I like to use the analogy of editing a low-resolution photo & one that’s in 4k. When you apply certain filters and effects to low resolution images, it can potentially make it worse, granular, or just blurry. You wouldn’t treat it the same way as you would the 4k.
Audio is really similar in this aspect. Except instead of pixels, we have frequencies.
You may hear condenser mics referred to as capacitor microphones. To understand the meaning behind this, you’ll need to know what a capacitor is.
The basic principle behind it is, when you have two metal plates within a short distance of each other, the space between creates capacitance, which increases the closer they are.
This is exactly what happens with the Diaphragm and the metal plate found within the condenser capsule.
Remember the tissue-paper analogy earlier?
Imagine there is now a wall behind it. Every time you sing into the paper, the sound waves from your voice push this paper in an extremely unique manner, so the way the capacitance changes is completely relative to your sound waves. So the electric signals being generated are a true conversion of the audio you’re singing into this paper.
In reality, this won’t work with paper, as we’ll need some sort of current to create this capacitance.
Most often, condenser mics are built with gold-sputtered mylar on the surface of the diaphragm. This metal can then conduct enough electricity to create the signal-conversion of our sound waves.
As cool as all of that is, it doesn’t create enough current to be noticeable. The capacitor is not large enough to hold the energy required to generate noticeable output, and so it requires an impedance converter. What this does is offers more signal to the outside world, enough for us to capture the audio input and record our sound.
The world-wide standard for powering condenser microphones is a Neumann invention known as P48 Phantom Power (+48V, as you may often see on preamps).
Phantom power is found in most preamps, and this requirement is a key difference between dynamic microphones and condenser microphones.
That being said, not every condenser microphone requires phantom power. Particularly when talking about desktop & gaming microphones.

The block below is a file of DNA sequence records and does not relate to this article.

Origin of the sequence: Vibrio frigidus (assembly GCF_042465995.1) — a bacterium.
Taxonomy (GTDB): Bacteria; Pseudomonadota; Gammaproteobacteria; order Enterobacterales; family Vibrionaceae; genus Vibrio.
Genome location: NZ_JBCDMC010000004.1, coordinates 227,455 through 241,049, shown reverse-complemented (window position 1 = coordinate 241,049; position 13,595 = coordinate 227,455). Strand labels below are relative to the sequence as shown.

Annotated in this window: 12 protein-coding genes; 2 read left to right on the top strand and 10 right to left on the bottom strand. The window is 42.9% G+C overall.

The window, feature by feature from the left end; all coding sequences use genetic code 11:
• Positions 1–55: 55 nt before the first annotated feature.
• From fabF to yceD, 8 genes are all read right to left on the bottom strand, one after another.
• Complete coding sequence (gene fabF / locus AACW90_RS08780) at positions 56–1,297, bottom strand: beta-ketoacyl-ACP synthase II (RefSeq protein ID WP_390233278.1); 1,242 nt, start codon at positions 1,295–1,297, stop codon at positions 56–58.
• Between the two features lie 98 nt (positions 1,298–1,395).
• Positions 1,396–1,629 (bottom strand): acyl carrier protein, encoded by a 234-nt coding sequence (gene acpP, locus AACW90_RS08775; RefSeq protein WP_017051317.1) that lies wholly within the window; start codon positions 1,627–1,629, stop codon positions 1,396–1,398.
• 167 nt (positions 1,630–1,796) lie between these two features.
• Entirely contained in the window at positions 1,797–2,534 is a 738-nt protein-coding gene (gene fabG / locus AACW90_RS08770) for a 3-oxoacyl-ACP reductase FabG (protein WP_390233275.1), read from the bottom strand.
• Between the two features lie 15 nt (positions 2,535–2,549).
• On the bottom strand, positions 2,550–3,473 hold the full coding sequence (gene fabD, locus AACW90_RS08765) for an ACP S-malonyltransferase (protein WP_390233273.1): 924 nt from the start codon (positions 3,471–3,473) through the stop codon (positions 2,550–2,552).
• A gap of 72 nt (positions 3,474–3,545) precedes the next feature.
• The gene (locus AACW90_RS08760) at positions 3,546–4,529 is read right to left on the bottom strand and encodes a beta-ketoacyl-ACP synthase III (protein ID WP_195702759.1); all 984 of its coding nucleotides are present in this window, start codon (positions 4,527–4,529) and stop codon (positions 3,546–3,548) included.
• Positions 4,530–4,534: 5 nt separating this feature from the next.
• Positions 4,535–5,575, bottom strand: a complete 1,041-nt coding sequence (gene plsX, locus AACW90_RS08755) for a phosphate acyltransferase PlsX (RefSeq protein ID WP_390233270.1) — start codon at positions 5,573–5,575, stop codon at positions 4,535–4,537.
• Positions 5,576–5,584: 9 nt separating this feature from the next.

The Blue Yeti Pro, for example, is able to capture the required voltage from the USB port of your computer. However, it’s worth noting that this is not the type of microphone you’ll find in a quality recording studio.
It really depends on your budget and use case.
If you’re looking for a beginners microphone for your home studio, the AKG Project Studio series offers the P120 & P220 models, and beyond that, the Rode NT1 all make for great entry-level condenser microphones. You can find our review on the P120 model here, and our review on the P220 model here.
Now, a few more choices for those looking for higher quality. If you want something over $500 but under $1000, the Neumann TLM 102 is an extremely hot choice, and my very first high-end studio microphone. They even offer a bundle with the AKG K 240 Studio Pro Headphones & an XLR Cable. If you don't already know this, Neumann is by far the leader in Studio Condenser Microphones, and this microphone was a game changer, as for Neumann, it is actually quite affordable.
If you want even more, the Neumann TLM 67 Set Z is one of the absolute best microphones I've ever used in my entire life. The quality is ridiculous, and this microphone is an example of what all condenser microphones aspire to be. One of the only better microphones I've worked with is Neumann's U 87 Ai Set Z Multi Pattern Condenser Microphone.
At the end of the day, the type of microphone you’ll need can vary with your situation. Condensers are an absolute essential to any studio, and they’re often found to be pretty versatile.
Posted on Sep 14, 2020